It is the tenth anniversary of her death. My friends and followers decided to haul the war-bird up the mountain slopes. We stood it near a mountain tarn as a memorial to our saviour.

  He read on, summarising to himself. Morris-Tailt stated the defunct war-bird was also placed as a warning designed to remind people of what happened when foolhardy arrogance created the quarter-men. What a Tarn was, Nardin had no idea. He thought it a place of worship but could not be sure. Her body had been laid to rest in the tarn with great ceremony. He imagined a huge ornate tomb on a mountain summit guarded by a large sculptured bird. The tarn was where she had spent her last days; the mountain views had given her great peace as she reflected on her life’s work.

  Nardin quickly browsed the following pages where Morris-Tailt concentrated on praising Jadde’s accomplishments. There were breaks in the accounts where the writer skipped months, then years. The hand slowly became shaky as Morris-Tailt aged beneath Nardin’s questing eyes. Nardin’s vision blurred again and he blinked; then shook his head. There was an abrupt break here. He read the last line again.

  Before her death Governess Jadde had set up a foundation for a new beginning and new skills, the old people never . . .

  Nardin tried to focus and for a moment the page became clear and he held the book close to his nose. Pages had been ripped out. He read on after the break.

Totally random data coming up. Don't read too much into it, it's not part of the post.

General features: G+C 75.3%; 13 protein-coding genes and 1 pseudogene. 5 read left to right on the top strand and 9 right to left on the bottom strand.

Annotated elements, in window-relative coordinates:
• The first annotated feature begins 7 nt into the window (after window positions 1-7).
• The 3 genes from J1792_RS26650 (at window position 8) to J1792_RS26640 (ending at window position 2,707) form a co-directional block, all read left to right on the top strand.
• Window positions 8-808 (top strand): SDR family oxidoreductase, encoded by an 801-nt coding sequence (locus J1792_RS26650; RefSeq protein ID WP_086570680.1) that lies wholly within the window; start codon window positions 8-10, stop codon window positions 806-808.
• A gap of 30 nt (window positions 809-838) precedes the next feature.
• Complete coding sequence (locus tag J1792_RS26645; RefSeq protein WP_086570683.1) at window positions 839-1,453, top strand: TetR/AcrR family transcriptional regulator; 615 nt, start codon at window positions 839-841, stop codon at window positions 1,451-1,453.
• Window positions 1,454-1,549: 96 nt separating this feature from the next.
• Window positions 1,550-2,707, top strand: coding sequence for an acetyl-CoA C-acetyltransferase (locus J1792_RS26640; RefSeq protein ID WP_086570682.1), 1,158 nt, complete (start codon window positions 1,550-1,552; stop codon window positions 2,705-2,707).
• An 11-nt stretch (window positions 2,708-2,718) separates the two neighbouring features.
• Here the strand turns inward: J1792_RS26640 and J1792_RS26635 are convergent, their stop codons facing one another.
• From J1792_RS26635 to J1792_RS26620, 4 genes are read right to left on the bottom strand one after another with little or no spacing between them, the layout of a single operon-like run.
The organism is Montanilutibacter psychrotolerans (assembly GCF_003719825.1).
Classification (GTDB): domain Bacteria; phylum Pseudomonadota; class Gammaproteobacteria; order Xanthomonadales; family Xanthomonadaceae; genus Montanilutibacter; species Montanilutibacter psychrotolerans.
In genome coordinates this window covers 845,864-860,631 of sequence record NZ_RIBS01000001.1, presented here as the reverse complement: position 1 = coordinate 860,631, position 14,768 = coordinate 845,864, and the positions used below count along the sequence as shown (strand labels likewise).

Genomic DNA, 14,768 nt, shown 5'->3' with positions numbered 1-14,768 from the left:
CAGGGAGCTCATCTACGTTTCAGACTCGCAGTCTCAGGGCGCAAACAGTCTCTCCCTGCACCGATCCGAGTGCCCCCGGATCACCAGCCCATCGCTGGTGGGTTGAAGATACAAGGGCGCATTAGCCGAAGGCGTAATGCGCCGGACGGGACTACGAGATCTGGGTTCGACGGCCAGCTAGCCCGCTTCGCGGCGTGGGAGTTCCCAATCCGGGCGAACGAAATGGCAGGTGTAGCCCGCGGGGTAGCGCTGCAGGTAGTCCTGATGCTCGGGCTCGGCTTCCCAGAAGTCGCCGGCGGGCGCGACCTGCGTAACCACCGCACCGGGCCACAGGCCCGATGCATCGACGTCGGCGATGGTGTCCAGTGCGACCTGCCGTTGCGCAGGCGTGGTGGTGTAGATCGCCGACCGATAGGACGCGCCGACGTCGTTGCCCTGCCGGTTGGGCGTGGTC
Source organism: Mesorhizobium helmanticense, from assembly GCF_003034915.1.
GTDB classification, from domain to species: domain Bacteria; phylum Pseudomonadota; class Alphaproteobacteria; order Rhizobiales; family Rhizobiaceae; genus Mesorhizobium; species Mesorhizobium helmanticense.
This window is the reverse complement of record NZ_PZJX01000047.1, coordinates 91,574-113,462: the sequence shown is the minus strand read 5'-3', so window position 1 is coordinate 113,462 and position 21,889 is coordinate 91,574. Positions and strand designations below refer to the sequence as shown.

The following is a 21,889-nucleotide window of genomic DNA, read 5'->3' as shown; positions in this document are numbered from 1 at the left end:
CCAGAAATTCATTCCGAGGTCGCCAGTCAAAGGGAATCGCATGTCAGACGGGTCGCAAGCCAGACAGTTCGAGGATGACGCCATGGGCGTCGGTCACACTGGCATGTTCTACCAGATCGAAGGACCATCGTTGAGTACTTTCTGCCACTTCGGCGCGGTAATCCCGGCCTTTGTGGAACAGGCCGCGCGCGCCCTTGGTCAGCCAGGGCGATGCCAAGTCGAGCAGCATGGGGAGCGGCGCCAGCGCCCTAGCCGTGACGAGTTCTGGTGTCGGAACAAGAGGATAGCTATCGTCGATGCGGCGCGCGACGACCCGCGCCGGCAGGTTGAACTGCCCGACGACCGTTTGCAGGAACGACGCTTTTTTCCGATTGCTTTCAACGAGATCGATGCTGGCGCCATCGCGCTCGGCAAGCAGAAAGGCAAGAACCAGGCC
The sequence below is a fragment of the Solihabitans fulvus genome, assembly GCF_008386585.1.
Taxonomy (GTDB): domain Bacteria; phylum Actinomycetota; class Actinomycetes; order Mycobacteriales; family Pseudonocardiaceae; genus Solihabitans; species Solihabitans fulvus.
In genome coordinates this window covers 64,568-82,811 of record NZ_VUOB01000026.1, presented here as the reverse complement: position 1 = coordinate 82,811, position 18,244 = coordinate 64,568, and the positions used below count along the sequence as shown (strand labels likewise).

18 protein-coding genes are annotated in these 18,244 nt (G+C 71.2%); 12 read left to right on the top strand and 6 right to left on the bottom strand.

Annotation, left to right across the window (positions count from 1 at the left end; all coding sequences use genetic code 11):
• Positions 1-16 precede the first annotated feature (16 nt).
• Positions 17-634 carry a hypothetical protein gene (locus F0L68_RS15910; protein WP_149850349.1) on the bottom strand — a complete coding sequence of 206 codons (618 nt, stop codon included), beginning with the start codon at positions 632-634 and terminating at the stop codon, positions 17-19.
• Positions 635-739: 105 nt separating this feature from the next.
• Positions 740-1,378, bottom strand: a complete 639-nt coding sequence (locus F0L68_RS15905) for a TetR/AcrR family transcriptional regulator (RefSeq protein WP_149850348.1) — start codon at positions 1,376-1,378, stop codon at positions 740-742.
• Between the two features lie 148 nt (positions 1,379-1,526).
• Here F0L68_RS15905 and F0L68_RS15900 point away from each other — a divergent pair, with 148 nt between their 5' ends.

. . . Jadde’s people have now occupied both villages, the old complex and the higher accommodation blocks that were once a health spa called Highnirvana. The higher village is dedicated to learning about the power of the mind through meditation. The old research complex accommodation is now a thriving farming and hunting community where food is caught and grown for both townships. Because Governess Jadde had a special interest in meditation and d
eveloping powers of the mind, people have flocked to the higher community hoping to emulate her. Inspired by her lead, disciples have achieved mind disciplines of erratic power. Only the most talented are selected, the others return to the lower community. Jadde would have been deeply proud of them all.

  Nardin realised his Cyprusnia was the farming and hunting community. The other must be situated much higher in the mountains at a place named by Jadde as Highnirvana.

  Morris-Tailt had concluded his account with his own epitaph.

  And now twenty two years after our saviour Jadde’s death I have bowel cancer and just the strength left to complete this journal. I commit this true account of our saviour Jadde to our ancestors to hold for all time as a warning against the blight of unregulated research and unregistered genetic experiments. I sincerely hope with all my heart the mutants never re-emerge to ruin the proper order of our lives. Let this account be a lesson, and at the same time a story of great courage and devotion to the human race.

  I bid you farewell and good luck

  Lieutenant Edward Morris-Tailt

  And beneath the farewell another hand had written in a more hesitant style.

  To whom it may concern.